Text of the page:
MA International Journalism student Mark Subryan reports on the Sir Alan Moses lecture at the London School of Economics (LSE).
The Independent Press Standards Organisation (IPSO) is in its infancy and its chairman is emphasising patience as the regulator finds its niche.
Sir Alan Moses, a former High Court judge, spoke at the Sheik Zayed Theatre at the London School of Economics on Thursday March 12 about the future of press regulation in the United Kingdom.
It was part of LSE’s Media Policy Project lecture series hosted by Dr. Damien Tambini.
Sir Moses began by comparing the newly formed press regulator to Britain’s ship-building industry.
“In those old days, the ships would be in the water and the Queen would be there to christen them in her name and break a bottle of Veuve Cliquot on its hull,” he said. “Last year, IPSO was launched but without the pomp and ceremony of a ship.”
Sir Moses heralded what he calls the first print journalism regulator, adding that 75 publishers owning 1,400 newspapers and websites have signed on to IPSO following the phone hacking scandal which led to the demise of the Press Complaints Commission.
He defended the use of self regulating body by saying it is a two-way communication system where the regulator works closely with the regulated.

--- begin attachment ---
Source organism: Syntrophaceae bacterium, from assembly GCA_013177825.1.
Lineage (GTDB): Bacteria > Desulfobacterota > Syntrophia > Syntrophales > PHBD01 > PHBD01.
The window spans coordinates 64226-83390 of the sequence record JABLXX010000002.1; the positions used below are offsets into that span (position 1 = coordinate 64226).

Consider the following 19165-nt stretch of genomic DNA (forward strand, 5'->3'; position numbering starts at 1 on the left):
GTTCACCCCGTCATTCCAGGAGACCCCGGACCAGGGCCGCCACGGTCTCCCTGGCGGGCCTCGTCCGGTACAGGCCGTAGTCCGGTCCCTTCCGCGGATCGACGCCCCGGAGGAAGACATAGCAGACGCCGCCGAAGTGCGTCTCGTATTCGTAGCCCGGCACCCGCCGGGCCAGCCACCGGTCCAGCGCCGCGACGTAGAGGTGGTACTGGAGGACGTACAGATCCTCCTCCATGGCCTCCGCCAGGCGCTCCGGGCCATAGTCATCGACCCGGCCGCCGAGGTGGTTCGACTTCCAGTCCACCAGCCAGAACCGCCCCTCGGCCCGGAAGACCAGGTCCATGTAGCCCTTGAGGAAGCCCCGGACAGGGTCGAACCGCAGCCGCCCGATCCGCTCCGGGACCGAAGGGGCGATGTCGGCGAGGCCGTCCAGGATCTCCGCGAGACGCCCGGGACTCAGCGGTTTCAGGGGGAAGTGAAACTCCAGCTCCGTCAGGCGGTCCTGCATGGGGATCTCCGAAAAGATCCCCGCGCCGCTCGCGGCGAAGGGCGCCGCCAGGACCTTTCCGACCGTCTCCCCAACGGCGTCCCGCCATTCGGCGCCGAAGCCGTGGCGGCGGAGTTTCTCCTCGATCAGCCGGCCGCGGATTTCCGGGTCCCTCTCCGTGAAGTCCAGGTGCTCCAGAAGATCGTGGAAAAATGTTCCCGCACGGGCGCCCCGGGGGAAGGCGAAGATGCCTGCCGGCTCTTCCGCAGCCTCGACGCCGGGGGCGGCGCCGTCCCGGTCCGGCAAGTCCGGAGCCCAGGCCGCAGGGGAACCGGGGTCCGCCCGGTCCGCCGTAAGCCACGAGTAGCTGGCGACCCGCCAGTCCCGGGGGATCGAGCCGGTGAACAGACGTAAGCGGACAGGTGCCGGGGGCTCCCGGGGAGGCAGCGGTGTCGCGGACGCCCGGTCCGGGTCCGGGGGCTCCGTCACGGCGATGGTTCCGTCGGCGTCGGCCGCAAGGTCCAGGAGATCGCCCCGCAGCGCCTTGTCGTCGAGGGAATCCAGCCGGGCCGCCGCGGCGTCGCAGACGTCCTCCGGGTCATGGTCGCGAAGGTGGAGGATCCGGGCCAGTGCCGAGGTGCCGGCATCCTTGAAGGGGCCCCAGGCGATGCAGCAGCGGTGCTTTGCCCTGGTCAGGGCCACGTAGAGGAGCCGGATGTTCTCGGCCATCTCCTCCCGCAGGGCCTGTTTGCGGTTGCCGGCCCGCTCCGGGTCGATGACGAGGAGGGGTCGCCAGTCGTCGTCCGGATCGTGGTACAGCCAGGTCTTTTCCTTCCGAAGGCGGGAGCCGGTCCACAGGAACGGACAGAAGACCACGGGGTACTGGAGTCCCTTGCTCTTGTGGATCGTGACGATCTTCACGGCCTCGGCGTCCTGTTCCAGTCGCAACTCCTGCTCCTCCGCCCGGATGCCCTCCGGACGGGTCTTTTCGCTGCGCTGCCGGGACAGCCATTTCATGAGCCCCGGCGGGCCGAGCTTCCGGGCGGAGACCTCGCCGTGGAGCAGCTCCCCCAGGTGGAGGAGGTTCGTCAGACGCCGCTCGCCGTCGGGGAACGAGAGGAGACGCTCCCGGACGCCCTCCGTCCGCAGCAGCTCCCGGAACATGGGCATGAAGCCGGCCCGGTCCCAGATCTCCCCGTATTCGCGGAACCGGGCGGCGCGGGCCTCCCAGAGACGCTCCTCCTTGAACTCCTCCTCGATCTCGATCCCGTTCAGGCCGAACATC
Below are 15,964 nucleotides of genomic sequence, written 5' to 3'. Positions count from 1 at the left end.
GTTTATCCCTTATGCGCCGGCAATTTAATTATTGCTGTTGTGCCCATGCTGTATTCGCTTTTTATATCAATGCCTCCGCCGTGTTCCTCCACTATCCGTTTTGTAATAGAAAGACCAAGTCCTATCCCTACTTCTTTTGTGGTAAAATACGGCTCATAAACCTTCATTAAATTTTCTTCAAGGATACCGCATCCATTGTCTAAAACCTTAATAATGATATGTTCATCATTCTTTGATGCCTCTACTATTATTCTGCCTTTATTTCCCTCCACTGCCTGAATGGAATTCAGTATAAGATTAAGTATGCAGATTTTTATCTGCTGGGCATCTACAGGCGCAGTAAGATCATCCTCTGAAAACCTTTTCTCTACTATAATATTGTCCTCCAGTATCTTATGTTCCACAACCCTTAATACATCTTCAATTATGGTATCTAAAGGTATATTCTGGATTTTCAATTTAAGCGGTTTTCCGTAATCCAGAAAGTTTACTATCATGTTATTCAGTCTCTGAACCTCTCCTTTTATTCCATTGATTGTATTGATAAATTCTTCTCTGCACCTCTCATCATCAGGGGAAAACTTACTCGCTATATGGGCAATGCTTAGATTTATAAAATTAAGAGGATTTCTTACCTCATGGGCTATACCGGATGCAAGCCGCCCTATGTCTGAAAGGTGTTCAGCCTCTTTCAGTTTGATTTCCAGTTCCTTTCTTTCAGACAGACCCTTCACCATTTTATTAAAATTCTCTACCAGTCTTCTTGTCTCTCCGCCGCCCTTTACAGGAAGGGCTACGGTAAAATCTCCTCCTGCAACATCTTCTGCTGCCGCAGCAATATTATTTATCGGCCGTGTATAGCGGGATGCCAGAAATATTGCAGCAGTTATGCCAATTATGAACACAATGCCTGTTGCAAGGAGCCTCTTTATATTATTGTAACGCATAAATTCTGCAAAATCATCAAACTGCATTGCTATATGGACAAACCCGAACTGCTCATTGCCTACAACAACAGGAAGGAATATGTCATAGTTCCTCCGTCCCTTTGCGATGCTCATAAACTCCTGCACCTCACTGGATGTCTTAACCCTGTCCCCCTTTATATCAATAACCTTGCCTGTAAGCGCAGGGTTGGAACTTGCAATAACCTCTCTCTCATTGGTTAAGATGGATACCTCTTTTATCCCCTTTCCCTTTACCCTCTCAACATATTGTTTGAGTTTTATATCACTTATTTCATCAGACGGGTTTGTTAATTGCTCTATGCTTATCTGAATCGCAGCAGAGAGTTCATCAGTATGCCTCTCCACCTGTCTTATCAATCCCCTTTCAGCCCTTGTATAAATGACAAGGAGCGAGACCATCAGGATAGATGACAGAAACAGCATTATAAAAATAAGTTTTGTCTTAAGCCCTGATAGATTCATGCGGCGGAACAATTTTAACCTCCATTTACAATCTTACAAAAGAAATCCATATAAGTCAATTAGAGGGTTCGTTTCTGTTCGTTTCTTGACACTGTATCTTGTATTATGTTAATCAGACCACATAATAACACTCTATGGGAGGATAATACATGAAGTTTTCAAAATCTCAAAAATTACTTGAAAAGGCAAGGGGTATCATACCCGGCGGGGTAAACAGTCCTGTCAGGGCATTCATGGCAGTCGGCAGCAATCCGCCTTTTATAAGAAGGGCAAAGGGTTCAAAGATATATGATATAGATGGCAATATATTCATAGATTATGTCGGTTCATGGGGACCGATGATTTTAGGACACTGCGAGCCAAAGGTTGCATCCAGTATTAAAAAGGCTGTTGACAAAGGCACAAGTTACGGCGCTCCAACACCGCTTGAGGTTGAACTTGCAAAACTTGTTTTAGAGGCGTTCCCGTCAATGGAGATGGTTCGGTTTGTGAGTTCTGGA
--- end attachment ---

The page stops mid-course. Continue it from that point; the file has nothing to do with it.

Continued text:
“The ultimate goal is to get the political economy to understand the behaviour of the regulator,” said the former judge who was best known as the justice in the Soham murder trial.
Sir Moses was optimistic IPSO will become something more concrete in the future.
“It is arrogant to think that journalists are protected by the Editors’ Code of Conduct,” he said. “There is no real punishment. There is no statute that dictates a journalist can no longer call him or herself that if they are unethical and breach their code.
“I believe that it will take one court delivering a stiff compensatory ruling for some of the owners or the shareholders to agree to sign on to a completely independent regulatory body.”
Toward the end of the lecture, Sir Moses was peppered with questions about the apparent lack of direction from IPSO in its infancy since starting last year.
In one exchange with an audience member, Sir Moses pointed out there were several audience members who worked for IPSO who were dealing with complaints on a daily basis.